Suspending the rapists for a brief period was a way for male administrators to say “No big deal”. If the President of Williams actually cared about the safety and well-being of female students, the Hockey team would have been suspended for the year.

    The women of Williams should send the administration a message: they should file applications to transfer to colleges who actually care about the safety of female students. They should intercept female high school students who visit Williams and advise them to apply elsewhere.

    If even 20% or 30% of the women at Williams leave, there will soon be a new President, one who values the safety and students over pleasing the louts Williams recruited to play hockey.

  • ’80s Alum

    I call on the accused rapist NOT to return to Williams. Whether he raped under the standards of MA law is unknowable unless he confesses, but likely; but beyond that: lying to the Deans, concocting a cover-up, lying about that, implicating another student in the cover-up; and forgive me, but I just can’t reconcile the Williams I thought I knew and want to know again, with MILFs, aka on bumper stickers and patches: MOTHERS I’D LIKE TO fuçk !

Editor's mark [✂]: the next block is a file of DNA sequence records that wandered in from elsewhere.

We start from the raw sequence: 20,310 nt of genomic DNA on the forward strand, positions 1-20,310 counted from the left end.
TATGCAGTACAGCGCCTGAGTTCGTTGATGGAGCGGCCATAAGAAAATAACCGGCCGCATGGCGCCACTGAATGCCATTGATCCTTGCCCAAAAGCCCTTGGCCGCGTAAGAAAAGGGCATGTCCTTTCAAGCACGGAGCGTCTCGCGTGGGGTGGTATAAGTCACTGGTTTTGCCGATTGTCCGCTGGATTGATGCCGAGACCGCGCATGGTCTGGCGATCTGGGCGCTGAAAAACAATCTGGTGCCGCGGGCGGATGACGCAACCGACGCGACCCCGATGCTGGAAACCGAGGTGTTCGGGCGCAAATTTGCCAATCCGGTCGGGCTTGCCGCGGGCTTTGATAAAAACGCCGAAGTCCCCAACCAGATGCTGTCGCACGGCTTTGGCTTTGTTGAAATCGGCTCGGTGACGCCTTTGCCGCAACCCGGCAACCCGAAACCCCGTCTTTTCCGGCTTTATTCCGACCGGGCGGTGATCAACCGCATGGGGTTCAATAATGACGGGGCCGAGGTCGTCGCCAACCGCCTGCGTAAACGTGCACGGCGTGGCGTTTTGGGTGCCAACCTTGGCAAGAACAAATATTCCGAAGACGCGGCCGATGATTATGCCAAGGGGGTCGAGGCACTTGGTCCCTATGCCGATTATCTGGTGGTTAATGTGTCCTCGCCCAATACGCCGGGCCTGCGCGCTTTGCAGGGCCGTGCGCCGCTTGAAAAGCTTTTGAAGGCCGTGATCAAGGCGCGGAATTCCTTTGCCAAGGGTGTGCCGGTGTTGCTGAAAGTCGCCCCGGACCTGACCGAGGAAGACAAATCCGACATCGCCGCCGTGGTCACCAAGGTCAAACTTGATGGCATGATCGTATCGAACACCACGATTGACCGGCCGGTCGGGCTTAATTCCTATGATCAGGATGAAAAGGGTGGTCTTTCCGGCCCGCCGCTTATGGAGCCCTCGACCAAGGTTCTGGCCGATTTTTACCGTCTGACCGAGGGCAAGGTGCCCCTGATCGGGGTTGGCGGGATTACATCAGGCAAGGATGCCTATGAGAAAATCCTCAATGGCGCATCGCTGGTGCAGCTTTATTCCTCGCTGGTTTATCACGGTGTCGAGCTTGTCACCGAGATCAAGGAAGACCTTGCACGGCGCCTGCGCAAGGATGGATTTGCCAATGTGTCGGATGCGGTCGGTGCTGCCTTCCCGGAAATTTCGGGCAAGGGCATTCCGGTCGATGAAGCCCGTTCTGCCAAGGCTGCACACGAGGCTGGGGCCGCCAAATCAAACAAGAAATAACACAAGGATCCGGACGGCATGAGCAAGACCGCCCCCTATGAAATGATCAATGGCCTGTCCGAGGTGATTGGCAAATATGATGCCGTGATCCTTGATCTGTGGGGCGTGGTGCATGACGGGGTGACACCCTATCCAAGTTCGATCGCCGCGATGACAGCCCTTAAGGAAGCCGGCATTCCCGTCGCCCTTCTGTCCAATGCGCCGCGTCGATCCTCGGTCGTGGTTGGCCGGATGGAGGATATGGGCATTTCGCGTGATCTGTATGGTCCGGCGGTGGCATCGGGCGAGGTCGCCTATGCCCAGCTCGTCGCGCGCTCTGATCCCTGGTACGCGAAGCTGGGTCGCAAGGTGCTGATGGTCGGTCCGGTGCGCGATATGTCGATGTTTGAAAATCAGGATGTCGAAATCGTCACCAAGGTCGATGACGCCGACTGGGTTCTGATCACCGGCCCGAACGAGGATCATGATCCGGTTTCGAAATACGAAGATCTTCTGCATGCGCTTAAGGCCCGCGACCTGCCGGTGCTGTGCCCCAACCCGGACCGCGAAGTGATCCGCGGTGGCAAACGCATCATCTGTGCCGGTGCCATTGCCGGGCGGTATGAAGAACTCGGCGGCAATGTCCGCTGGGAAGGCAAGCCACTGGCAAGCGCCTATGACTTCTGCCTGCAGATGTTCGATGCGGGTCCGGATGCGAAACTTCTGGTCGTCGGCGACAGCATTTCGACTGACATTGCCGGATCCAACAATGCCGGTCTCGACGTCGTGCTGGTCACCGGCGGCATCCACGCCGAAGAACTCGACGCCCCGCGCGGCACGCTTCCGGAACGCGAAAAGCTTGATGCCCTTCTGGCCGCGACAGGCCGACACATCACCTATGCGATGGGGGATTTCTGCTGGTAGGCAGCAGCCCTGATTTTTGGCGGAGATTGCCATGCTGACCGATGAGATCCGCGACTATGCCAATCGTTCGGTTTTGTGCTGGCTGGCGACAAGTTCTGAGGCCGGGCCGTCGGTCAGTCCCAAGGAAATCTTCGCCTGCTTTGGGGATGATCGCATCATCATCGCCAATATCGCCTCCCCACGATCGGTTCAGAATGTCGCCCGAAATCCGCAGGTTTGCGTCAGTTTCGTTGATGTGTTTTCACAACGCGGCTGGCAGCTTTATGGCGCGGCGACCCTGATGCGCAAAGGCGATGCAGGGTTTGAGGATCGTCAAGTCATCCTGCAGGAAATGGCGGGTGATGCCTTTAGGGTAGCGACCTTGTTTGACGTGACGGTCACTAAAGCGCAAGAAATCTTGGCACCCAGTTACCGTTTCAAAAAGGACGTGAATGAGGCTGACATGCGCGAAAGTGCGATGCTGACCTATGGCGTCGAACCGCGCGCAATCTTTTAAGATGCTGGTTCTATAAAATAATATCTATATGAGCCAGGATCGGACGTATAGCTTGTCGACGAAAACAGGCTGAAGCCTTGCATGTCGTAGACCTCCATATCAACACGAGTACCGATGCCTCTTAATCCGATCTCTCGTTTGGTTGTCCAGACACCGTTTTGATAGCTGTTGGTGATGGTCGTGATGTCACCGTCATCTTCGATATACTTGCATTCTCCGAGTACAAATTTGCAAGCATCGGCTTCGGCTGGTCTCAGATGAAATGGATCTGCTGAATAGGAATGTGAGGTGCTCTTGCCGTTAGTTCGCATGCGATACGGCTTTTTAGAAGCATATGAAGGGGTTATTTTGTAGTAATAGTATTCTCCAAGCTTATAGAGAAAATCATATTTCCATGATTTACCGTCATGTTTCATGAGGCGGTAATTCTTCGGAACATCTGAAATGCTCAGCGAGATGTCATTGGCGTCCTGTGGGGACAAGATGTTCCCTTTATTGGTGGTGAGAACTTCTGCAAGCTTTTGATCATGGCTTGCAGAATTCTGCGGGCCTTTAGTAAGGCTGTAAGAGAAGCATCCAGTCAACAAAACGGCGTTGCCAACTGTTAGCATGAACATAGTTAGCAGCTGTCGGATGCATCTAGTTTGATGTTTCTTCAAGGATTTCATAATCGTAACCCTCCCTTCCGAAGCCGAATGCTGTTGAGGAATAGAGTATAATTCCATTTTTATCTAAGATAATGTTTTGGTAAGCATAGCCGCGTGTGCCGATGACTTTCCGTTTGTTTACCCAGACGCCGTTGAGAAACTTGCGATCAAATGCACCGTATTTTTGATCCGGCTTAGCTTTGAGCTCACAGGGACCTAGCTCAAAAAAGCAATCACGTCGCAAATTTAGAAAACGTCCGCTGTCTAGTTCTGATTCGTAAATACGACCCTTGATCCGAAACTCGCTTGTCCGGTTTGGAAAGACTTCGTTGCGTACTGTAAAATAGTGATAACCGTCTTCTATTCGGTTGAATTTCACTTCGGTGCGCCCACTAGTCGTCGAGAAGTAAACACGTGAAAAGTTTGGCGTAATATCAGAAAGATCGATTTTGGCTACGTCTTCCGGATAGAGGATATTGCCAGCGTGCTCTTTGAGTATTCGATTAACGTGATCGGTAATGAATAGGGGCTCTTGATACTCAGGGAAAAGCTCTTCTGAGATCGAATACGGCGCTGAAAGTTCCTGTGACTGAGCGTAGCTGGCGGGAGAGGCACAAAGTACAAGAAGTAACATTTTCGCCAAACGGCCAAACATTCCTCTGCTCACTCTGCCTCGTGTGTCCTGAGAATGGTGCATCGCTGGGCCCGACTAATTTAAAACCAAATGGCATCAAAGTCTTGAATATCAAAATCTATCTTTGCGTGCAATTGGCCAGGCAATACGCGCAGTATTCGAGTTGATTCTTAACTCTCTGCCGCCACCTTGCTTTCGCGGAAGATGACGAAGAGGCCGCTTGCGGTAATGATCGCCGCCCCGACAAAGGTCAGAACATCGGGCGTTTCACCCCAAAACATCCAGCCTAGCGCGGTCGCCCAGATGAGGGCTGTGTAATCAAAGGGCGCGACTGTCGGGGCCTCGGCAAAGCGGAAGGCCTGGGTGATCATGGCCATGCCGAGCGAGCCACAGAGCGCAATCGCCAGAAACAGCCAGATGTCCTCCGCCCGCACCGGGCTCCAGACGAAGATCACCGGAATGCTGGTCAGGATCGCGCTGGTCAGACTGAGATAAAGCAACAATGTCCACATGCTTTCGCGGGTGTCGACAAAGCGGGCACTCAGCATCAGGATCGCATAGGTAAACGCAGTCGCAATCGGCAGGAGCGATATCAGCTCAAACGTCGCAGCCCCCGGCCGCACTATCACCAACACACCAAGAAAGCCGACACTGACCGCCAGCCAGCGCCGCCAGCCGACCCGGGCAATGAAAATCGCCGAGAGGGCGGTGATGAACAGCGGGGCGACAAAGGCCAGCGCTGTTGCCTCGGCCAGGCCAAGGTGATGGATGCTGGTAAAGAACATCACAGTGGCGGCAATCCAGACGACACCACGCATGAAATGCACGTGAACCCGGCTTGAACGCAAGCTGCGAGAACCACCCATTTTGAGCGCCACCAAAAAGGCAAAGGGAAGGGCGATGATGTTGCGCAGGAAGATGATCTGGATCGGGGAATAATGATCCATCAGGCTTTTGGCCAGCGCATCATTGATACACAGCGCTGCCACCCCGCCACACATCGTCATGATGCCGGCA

Omce he lied about logistics, why no lie detector test for the “he said / she said” part of it? And who served a 20yr.old booze on-campus? I think Williamstown PD Chief Johnson would like THAT name. Also a MA state law violation.

    At my high school: one would be bounced out for good afyer the first semi-colon above. Can somebody scour the Code of Conduct and find a morality/respext for women clause that can STILL keep this guy out? He CHOSE to join MILF Hunters. The Deans can choose to let him know he aon’t up to Williams standards.